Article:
The Church of Cyprus has withdrawn an application for a court order banning the administrator of the now defunct Laiki Bank from voting at a Bank of Cyprus (BoC) AGM, the Cyprus News Agency (CNA) reported on Monday.
The request was withdrawn because of the recent change in the composition of the resolution authority, CNA said, quoting unnamed legal sources.
Lawyers acting on behalf of the Archbishopric and five other individuals and companies, had asked the court on Friday to issue an injunction excluding the 18 per cent from the vote.
The plaintiffs suggested the 18 per cent share was illegal, arguing that any decisions taken with their participation would also be illegal.
They claimed that the participation of Laiki’s administrator would cause irreparable damage to the BoC if the board was elected illegally, at the September 10 AGM.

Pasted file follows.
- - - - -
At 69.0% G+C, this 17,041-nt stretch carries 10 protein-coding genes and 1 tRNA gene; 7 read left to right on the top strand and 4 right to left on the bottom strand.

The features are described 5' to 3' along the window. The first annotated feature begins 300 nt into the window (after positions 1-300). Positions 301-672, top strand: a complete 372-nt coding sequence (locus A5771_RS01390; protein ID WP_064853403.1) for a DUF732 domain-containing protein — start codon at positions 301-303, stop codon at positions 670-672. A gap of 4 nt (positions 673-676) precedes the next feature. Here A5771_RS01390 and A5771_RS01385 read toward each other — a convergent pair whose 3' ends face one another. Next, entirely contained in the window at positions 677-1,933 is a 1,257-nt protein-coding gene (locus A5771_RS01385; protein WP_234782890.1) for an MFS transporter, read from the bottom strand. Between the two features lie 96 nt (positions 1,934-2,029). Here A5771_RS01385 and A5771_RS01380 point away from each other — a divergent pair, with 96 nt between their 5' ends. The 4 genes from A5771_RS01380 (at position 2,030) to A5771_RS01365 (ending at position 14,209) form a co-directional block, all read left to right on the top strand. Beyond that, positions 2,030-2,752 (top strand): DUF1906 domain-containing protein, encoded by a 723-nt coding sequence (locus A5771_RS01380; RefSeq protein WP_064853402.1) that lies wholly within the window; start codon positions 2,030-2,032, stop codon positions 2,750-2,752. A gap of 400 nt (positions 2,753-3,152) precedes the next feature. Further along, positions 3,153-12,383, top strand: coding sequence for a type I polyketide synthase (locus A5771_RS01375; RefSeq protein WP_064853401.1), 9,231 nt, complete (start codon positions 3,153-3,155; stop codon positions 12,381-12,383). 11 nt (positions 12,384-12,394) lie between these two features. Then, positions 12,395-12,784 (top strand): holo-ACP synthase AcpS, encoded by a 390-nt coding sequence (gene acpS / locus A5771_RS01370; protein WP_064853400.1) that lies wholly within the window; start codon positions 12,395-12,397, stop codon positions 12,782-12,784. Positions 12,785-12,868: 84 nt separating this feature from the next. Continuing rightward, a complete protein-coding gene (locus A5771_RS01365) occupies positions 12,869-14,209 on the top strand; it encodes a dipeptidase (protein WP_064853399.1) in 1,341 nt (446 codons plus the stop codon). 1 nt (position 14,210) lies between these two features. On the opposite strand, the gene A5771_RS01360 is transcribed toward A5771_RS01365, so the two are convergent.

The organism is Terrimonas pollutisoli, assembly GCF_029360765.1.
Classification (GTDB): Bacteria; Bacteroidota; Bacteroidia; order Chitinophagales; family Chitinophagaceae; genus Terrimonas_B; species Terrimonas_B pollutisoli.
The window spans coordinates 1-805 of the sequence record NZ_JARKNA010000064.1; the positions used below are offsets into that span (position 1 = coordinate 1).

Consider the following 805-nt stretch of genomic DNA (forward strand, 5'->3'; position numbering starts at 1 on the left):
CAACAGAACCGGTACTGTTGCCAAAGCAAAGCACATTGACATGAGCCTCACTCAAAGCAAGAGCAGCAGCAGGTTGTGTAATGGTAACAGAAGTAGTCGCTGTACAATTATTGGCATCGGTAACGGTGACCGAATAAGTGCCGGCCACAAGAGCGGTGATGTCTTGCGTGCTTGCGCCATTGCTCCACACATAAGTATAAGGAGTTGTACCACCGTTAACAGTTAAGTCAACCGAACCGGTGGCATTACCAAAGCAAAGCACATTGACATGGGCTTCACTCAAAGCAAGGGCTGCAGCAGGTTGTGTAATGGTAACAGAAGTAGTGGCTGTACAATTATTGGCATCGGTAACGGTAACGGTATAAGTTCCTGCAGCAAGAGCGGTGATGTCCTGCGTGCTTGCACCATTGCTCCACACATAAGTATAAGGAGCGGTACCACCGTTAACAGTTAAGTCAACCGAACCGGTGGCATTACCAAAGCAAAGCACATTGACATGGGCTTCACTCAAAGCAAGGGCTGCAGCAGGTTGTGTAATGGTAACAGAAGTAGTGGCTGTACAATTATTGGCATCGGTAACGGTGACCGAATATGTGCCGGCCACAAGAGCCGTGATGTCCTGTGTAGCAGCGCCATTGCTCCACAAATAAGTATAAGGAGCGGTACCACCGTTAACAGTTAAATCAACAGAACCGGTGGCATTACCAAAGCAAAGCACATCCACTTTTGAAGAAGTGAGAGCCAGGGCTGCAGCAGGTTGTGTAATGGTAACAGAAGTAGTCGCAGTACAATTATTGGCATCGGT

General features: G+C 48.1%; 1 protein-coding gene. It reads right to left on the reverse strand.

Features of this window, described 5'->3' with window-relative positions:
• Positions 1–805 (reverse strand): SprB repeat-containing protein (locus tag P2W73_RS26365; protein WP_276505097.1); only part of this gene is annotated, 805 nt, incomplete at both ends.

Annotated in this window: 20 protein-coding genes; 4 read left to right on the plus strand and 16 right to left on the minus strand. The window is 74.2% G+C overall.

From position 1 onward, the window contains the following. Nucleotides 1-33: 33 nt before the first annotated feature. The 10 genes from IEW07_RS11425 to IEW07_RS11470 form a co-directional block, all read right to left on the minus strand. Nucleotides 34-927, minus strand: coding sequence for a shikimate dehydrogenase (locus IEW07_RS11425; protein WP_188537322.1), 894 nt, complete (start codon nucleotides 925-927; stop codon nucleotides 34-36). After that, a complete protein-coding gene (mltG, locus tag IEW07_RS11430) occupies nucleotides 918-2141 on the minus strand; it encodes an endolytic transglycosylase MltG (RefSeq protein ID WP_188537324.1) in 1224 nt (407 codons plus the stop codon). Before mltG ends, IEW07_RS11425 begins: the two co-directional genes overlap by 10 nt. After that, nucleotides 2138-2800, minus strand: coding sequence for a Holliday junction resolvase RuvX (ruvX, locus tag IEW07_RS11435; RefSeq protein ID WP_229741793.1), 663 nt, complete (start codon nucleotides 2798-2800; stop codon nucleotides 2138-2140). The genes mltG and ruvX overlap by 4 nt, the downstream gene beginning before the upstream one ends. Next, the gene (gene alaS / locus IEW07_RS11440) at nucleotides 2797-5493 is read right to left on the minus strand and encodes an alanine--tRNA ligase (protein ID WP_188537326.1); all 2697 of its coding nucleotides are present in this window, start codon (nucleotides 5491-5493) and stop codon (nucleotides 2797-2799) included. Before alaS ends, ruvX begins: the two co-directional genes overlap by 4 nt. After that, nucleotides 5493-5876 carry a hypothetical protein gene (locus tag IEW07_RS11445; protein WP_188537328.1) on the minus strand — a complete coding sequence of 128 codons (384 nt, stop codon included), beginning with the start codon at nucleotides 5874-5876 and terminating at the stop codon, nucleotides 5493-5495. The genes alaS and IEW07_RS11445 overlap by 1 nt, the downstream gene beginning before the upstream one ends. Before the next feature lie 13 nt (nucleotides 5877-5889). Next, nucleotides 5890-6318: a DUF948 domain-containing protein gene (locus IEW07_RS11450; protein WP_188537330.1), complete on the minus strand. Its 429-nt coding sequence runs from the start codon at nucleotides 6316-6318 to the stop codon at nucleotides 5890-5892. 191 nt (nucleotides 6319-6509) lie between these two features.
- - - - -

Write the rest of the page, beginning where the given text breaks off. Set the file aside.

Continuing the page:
The administrator – appointed by the Central Bank, which was also the resolution authority — controls 18 per cent of BoC’s shares, which essentially belong to so-called legacy creditors.
Last week, parliament passed a new law providing for the resolution authority on banks to comprise a trio — the finance ministry, the Central Bank and the Securities and Exchange Commission.
Previously, the Central Bank had been the sole resolution authority.
Under the new power-sharing regime, decisions on banks undergoing resolution will be taken by a simple majority.
Lawyers said they were now looking into the matter and waiting to see what the reaction of the new resolution authority would be, CNA said.